When I was a kid I would spend all my free time in Liverpool, it was a proper city, not like Chester - which was twee and very middle class, but big - scary - bold and quite ugly. Liverpool in the late 70’s and early 80’s was a very threatening and exciting place. It was dirty, busy, unkept and ridiculously exciting. It was also utterly working class and had a diverse, mixed population of races and colours. It was also hard and cold. The wind over the Mersey Estuary was bitter all year round and the city seemed to have been designed to take a beating from it. The old architecture from the time when Liverpool was the centre of world trade was still florid and bold, but caked in soot. New building was ugly, flat and generally without much real merit - often the wrong kind of showy - topped off with a Cathedral that looked like a spaceship and glowered down at it’s older, more solid but no less revolutionary partner. There was dirt everywhere, and decay - it was a run down city that didn’t seem to know what it was for anymore. The North was dying, the 80’s were very cruel. Despite being offered a place to study at Liverpool School of Art I decided to move down south to London - I wanted a future that didn’t seem to be on offer to me at home. Most of my friends moved to Manchester - a more manageable adventure. They could scuttle back home if the wanted to, or if things go too hard - I was determined to make my move permanent and cut away any safety nets. Liverpool always was an angry, militant place - and that demonstrated itself in so many ways.
Yesterday, I was very sad - but not surprised to learn that Pete Burns had died. He was 57, recently he’d started to look pretty terrible, years of messing with his body and depression seemed to have turned him into a bloated, confused, angry caricature. It was a shame. That’s not how I remembered him. When I was in my early and mid teens he worked in a record shop called Probe, a semi derelict building on a corner that was once (and is now) a very fine example of proud Victorian city architecture (It became a Ted Baker store in the 90’s and is now an expensive restaurant) It was a dump - full of posters, T shirts, racks of records and merchandise. In those days vinyl was a fast moving commodity and the shop was always fully stocked and always busy - you generally had to ask for something by name - the staff would have been the only people who knew where anything was. Burns (and his wife - Lynne - they married at 19) both worked there, she told T Shirts ‘round the side’ and he ‘owned’ the counter. He was taller than me - a big, strapping figure with a taste for ripped clothes, big hair, tribal makeup and huge boots. Often wearing a version of something he’d seen in a magazine, later with dreadlocks made up from fake hair bought rom an African stall in the market (cultural appropriation wasn’t a ‘thing’ then). He was the epitome of ‘larger than life’ in every possible way. He was also hard as nails - bold, angry and upfront. He took no prisoners and was equally rude to everyone - and seemed to do very little actual work.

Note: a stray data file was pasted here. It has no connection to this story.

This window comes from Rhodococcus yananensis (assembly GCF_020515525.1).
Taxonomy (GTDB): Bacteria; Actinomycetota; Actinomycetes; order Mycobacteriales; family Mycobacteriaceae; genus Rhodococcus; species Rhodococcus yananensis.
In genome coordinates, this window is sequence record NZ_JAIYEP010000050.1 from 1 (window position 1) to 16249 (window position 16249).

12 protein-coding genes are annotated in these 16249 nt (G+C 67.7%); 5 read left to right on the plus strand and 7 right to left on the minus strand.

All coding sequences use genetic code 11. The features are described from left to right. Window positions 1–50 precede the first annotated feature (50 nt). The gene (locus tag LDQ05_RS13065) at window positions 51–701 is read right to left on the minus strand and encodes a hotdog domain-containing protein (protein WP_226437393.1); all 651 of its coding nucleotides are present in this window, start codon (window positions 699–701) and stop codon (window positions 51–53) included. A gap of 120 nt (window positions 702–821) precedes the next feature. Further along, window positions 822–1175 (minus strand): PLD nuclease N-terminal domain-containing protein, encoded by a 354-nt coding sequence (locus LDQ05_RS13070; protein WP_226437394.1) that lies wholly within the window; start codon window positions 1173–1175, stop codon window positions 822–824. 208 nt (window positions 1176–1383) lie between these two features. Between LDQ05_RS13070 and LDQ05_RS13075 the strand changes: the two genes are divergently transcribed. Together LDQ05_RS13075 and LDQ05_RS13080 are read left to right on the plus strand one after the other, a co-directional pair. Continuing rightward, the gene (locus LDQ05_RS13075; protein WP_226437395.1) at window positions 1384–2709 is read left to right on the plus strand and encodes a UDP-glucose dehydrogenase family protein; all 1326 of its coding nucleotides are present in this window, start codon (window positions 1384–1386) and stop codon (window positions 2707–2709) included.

Lynne and Pete would stomp around Liverpool without any fear - and everyone let them pass, they were just too ‘out there’ to worry - and that was very much what I liked about Liverpool - it still is a culturally rich, diverse city full of personalities that are too big to mess with. Now it’s become a very beautiful city again - much of the finer architecture has been restored and the swathes of new retail are not really that bad - there are countless museums and the river is put to good use. I really do miss living there - I had a second attempt in my 30’s - but in truth - you should never go back. Now that Burns is dead, although Probe is still there (In a different location) - it will never be the same - he might have been just a metaphor - but he was the past, my past - and it’s all gone now. Burns himself left Liverpool in the late 80’s and bought a house in Notting Hill with some of the money he made in Japan - it was a strangely dull, suburban affair - regardless of the way he looked, he was never an ‘interiors’ person - people would remark that it was actually quite nice but a bit disappointing.
If you get the chance to watch the film ‘Letter to Brezenhev’ - it gives you an idea of what Liverpool felt like at the time - it was a very poor, but very proud place. And full of peacocks.